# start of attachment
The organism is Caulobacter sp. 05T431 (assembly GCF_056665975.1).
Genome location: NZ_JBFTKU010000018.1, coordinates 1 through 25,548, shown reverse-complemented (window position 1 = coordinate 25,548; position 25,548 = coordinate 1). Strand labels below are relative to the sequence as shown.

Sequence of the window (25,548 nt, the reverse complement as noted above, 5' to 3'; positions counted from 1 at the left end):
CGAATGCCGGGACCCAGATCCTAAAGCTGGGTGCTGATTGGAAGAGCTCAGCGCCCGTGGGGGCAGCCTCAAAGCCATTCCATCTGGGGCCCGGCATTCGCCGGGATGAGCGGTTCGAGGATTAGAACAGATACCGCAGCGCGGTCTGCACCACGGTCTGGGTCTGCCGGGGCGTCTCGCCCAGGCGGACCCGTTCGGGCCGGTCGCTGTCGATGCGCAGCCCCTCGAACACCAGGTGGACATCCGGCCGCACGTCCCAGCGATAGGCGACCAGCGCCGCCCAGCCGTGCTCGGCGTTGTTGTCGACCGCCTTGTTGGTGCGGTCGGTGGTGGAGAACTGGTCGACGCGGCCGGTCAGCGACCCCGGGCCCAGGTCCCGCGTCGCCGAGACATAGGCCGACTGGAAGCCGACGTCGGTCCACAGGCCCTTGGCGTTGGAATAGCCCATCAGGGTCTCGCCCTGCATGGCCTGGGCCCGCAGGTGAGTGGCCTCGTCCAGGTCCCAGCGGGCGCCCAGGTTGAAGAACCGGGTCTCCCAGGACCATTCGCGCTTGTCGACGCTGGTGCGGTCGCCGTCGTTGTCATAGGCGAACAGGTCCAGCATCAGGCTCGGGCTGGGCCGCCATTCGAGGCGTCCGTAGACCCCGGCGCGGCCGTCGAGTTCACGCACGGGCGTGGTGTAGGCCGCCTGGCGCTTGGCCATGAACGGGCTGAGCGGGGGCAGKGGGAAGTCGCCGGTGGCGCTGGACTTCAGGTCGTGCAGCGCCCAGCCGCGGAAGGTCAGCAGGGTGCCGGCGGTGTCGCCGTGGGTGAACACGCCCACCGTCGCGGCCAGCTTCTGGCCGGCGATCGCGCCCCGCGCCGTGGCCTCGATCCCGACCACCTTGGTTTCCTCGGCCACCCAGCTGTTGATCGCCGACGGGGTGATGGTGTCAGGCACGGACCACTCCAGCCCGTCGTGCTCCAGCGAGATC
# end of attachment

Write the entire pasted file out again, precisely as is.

The organism is Caulobacter sp. 05T431 (assembly GCF_056665975.1).
Genome location: NZ_JBFTKU010000018.1, coordinates 1 through 25,548, shown reverse-complemented (window position 1 = coordinate 25,548; position 25,548 = coordinate 1). Strand labels below are relative to the sequence as shown.

Sequence of the window (25,548 nt, the reverse complement as noted above, 5' to 3'; positions counted from 1 at the left end):
CGAATGCCGGGACCCAGATCCTAAAGCTGGGTGCTGATTGGAAGAGCTCAGCGCCCGTGGGGGCAGCCTCAAAGCCATTCCATCTGGGGCCCGGCATTCGCCGGGATGAGCGGTTCGAGGATTAGAACAGATACCGCAGCGCGGTCTGCACCACGGTCTGGGTCTGCCGGGGCGTCTCGCCCAGGCGGACCCGTTCGGGCCGGTCGCTGTCGATGCGCAGCCCCTCGAACACCAGGTGGACATCCGGCCGCACGTCCCAGCGATAGGCGACCAGCGCCGCCCAGCCGTGCTCGGCGTTGTTGTCGACCGCCTTGTTGGTGCGGTCGGTGGTGGAGAACTGGTCGACGCGGCCGGTCAGCGACCCCGGGCCCAGGTCCCGCGTCGCCGAGACATAGGCCGACTGGAAGCCGACGTCGGTCCACAGGCCCTTGGCGTTGGAATAGCCCATCAGGGTCTCGCCCTGCATGGCCTGGGCCCGCAGGTGAGTGGCCTCGTCCAGGTCCCAGCGGGCGCCCAGGTTGAAGAACCGGGTCTCCCAGGACCATTCGCGCTTGTCGACGCTGGTGCGGTCGCCGTCGTTGTCATAGGCGAACAGGTCCAGCATCAGGCTCGGGCTGGGCCGCCATTCGAGGCGTCCGTAGACCCCGGCGCGGCCGTCGAGTTCACGCACGGGCGTGGTGTAGGCCGCCTGGCGCTTGGCCATGAACGGGCTGAGCGGGGGCAGKGGGAAGTCGCCGGTGGCGCTGGACTTCAGGTCGTGCAGCGCCCAGCCGCGGAAGGTCAGCAGGGTGCCGGCGGTGTCGCCGTGGGTGAACACGCCCACCGTCGCGGCCAGCTTCTGGCCGGCGATCGCGCCCCGCGCCGTGGCCTCGATCCCGACCACCTTGGTTTCCTCGGCCACCCAGCTGTTGATCGCCGACGGGGTGATGGTGTCAGGCACGGACCACTCCAGCCCGTCGTGCTCCAGCGAGATC